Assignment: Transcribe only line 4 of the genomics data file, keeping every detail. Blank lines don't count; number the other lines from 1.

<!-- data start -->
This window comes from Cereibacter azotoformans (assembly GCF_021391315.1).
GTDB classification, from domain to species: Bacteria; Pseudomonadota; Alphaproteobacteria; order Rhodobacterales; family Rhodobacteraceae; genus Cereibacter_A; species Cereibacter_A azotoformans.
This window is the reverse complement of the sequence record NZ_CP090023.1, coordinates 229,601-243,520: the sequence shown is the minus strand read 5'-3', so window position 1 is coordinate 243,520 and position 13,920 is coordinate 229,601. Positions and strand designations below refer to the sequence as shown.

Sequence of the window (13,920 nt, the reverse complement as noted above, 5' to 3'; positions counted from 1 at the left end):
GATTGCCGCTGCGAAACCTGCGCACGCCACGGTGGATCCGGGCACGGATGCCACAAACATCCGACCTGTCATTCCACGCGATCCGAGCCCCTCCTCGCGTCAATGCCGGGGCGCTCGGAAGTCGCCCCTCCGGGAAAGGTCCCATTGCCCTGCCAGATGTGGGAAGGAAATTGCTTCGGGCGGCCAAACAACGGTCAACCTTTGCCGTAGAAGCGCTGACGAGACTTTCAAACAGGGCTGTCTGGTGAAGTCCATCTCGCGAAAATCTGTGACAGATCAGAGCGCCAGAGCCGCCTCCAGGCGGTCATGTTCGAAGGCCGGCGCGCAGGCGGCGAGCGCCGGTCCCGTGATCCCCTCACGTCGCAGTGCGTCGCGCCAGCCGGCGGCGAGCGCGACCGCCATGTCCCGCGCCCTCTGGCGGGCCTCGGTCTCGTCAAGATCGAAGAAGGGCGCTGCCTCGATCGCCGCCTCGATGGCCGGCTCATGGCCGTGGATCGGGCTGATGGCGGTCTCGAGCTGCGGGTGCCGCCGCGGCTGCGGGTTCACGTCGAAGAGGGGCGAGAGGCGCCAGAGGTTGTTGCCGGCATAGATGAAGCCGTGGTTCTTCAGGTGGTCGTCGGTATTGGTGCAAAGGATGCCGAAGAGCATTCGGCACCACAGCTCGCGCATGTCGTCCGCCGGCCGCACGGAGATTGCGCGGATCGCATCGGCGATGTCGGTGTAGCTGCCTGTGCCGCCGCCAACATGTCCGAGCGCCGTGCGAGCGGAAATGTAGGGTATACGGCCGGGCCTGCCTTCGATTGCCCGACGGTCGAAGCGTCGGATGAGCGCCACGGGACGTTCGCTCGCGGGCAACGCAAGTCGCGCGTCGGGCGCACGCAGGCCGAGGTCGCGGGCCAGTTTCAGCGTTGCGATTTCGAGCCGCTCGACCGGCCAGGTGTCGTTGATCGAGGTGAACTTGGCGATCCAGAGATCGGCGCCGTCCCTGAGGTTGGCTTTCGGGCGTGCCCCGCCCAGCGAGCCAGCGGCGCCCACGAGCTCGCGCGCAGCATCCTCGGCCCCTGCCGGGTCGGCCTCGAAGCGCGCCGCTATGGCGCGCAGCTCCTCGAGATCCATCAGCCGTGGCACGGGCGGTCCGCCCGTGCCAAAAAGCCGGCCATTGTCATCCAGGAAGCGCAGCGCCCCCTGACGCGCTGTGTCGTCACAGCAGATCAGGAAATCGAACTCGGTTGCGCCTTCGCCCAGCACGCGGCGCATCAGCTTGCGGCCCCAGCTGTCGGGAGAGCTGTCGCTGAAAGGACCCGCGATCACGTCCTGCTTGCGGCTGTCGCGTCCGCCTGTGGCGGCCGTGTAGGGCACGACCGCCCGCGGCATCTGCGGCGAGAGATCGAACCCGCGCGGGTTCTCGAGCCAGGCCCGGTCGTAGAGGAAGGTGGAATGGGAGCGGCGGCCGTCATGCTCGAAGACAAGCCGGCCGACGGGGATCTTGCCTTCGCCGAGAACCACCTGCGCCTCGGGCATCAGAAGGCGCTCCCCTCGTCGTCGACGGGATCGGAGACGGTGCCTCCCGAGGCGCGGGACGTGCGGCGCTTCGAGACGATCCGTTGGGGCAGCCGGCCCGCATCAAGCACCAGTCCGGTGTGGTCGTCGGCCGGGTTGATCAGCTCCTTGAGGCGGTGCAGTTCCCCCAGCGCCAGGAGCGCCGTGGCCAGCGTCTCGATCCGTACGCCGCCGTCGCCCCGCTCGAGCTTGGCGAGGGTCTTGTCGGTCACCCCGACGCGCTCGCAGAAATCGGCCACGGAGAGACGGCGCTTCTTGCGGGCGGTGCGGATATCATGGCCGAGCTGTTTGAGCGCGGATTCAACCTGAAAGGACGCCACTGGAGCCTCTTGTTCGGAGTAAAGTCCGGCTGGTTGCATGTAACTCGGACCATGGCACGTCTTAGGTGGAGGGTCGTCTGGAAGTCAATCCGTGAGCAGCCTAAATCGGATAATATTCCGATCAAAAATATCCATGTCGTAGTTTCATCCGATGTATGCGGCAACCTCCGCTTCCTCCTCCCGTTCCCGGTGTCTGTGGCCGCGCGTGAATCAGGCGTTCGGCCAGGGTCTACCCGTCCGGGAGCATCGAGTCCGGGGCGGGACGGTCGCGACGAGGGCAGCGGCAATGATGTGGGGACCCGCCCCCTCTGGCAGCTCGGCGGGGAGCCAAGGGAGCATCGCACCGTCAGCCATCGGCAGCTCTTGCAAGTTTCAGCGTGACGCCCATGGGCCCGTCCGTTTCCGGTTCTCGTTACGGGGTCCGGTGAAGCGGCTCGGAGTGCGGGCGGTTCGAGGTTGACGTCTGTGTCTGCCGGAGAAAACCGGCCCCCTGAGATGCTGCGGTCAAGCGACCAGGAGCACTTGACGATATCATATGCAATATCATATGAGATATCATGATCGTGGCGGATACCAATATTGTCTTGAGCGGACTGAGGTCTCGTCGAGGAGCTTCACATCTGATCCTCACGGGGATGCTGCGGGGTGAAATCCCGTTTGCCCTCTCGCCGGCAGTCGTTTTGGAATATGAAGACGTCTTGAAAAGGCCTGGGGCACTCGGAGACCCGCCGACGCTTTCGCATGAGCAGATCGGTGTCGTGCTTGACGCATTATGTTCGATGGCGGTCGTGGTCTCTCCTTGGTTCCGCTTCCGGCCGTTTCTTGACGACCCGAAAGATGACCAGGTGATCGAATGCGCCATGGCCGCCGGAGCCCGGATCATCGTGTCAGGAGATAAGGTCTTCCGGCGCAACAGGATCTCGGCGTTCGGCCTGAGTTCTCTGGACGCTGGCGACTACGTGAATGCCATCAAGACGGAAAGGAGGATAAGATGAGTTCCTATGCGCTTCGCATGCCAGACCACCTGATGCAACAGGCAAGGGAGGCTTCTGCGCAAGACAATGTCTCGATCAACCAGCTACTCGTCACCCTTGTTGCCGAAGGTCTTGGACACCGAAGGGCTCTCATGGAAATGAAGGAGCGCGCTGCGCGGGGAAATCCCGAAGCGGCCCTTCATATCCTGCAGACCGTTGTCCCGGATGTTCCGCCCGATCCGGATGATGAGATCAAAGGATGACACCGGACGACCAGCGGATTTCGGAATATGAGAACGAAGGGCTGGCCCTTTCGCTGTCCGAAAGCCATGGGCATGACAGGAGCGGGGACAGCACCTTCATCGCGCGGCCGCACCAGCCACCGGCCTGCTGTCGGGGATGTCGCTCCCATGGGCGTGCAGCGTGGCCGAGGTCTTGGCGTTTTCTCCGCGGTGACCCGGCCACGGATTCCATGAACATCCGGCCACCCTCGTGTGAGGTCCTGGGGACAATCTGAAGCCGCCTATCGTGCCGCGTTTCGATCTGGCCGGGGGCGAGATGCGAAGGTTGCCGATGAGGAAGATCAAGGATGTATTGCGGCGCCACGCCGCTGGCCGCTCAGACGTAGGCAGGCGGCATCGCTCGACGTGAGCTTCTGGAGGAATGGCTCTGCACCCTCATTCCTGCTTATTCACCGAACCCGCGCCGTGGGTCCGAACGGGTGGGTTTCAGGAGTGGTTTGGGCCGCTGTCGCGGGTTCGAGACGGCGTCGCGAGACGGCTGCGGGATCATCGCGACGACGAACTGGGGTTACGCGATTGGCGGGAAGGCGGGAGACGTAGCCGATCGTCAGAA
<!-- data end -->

Sequence of the window (13,920 nt, the reverse complement as noted above, 5' to 3'; positions counted from 1 at the left end):